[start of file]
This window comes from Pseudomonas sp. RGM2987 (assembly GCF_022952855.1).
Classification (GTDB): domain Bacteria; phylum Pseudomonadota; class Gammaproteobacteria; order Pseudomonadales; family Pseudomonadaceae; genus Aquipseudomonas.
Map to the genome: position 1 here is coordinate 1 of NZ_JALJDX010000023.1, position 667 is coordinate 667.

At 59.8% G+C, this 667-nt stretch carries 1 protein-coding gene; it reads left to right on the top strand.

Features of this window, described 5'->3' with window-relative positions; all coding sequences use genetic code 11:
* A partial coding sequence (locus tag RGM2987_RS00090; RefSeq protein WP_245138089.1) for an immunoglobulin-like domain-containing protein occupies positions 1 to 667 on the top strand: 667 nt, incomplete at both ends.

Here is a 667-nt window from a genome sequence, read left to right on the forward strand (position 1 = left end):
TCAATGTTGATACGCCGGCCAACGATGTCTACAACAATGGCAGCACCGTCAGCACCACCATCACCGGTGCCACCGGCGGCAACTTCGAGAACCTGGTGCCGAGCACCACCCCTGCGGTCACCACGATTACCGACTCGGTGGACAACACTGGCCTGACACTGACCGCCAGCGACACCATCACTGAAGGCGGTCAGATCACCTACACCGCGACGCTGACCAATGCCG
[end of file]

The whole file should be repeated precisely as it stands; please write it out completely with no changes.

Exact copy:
This window comes from Pseudomonas sp. RGM2987 (assembly GCF_022952855.1).
Classification (GTDB): domain Bacteria; phylum Pseudomonadota; class Gammaproteobacteria; order Pseudomonadales; family Pseudomonadaceae; genus Aquipseudomonas.
Map to the genome: position 1 here is coordinate 1 of NZ_JALJDX010000023.1, position 667 is coordinate 667.

At 59.8% G+C, this 667-nt stretch carries 1 protein-coding gene; it reads left to right on the top strand.

Features of this window, described 5'->3' with window-relative positions; all coding sequences use genetic code 11:
* A partial coding sequence (locus tag RGM2987_RS00090; RefSeq protein WP_245138089.1) for an immunoglobulin-like domain-containing protein occupies positions 1 to 667 on the top strand: 667 nt, incomplete at both ends.

Here is a 667-nt window from a genome sequence, read left to right on the forward strand (position 1 = left end):
TCAATGTTGATACGCCGGCCAACGATGTCTACAACAATGGCAGCACCGTCAGCACCACCATCACCGGTGCCACCGGCGGCAACTTCGAGAACCTGGTGCCGAGCACCACCCCTGCGGTCACCACGATTACCGACTCGGTGGACAACACTGGCCTGACACTGACCGCCAGCGACACCATCACTGAAGGCGGTCAGATCACCTACACCGCGACGCTGACCAATGCCG